For decades we were told that low-fat diets were healthier than low-carb diets. Now, popular opinion is shifting as more and more science suggests that carbohydrates are unhealthy and that fats are more demonized than they deserve to be. This is especially true in the case of dairy products where science has been shedding light on the facts about dairy fat.
The studies have piled up, including one in The American Journal of Clinical Nutrition that looked at dairy fat and cardiovascular disease (CVD) in older adults. The researchers wrote. “Controversy has emerged about the benefits compared with harms of dairy fat, including concerns over long-term effects. Previous observational studies have assessed self-reported estimates of consumption or a single biomarker measurement at baseline, which may lead to incorrect estimations of real risk. Wanting to be more thorough, they used 2,907 study participants over the age of 65 and free of CVD. The researchers assessed their health over 22 years to find that dairy fat was not linked to mortality rates or heart disease.
Additionally, a Harvard study of more than 18,000 middle-age women found that a diet higher in full-fat dairy, but not the consumption of low-fat dairy, was linked to a lower risk of weight gain throughout the 11-year observation period. “Whole-fat dairy contains various types of fat and some are less problematic than others,” says Joan Salge Blake, R.D., clinical associate professor of nutrition at Boston Univ.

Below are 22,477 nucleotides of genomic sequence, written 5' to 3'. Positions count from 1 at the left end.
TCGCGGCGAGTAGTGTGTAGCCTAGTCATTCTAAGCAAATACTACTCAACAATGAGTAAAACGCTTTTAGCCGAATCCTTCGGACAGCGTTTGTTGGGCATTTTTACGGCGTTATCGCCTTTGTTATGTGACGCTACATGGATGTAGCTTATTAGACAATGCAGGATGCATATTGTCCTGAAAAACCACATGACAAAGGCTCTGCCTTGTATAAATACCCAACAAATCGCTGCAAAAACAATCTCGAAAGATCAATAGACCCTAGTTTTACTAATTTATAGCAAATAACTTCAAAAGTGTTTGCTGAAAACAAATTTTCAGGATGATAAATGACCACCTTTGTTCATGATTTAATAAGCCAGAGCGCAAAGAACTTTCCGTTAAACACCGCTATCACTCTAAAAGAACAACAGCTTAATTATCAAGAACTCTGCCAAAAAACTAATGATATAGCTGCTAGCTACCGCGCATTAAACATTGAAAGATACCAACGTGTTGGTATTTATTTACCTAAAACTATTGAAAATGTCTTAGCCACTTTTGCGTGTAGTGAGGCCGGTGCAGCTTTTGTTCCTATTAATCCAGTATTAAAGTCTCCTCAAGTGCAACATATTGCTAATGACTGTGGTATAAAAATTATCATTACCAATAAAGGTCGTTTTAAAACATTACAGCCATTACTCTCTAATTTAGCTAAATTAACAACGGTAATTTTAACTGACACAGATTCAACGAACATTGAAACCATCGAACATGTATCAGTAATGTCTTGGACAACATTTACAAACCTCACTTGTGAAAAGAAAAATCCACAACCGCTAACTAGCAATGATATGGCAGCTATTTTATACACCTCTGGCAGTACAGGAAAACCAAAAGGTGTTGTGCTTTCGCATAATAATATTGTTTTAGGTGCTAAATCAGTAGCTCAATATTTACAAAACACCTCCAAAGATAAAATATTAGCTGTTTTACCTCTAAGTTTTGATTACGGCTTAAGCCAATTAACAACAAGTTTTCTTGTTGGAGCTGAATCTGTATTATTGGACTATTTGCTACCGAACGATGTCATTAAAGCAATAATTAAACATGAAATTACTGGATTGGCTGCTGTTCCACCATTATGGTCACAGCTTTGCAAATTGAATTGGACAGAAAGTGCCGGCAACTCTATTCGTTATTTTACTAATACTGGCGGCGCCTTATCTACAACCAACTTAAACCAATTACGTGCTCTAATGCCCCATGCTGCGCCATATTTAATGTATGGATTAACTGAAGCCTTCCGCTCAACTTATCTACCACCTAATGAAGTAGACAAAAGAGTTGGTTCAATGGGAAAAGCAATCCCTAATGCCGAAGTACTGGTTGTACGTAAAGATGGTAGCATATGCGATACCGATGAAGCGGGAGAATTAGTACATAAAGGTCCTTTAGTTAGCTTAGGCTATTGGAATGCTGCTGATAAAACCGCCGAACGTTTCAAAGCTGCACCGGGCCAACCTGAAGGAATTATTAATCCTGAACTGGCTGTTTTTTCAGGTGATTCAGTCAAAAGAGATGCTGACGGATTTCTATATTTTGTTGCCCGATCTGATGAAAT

Dairy is a complex food. Just like the fiber of fruit, the complexity of dairy’s “food matrix” may negate the saturated fat. For instance, yogurts made from whole milk yogurts usually have less sugar and contain more protein than non-fat versions. Protein and fat satiate an appetite for longer than simple carbs can. This can, in turn, cut down the amount an individual eats later. And, fat is needed to help our bodies absorb vitamins A, D, E and K.
Of course, this in no way endorses eating a plate of fried mozzarella sticks every day, or indeed suggest you fry anything at all. It’s just that you might want to start eating whole milk yogurt or adding whole milk in your coffee! Speak to your health care provider today and learn how these discoveries may aid your overall health.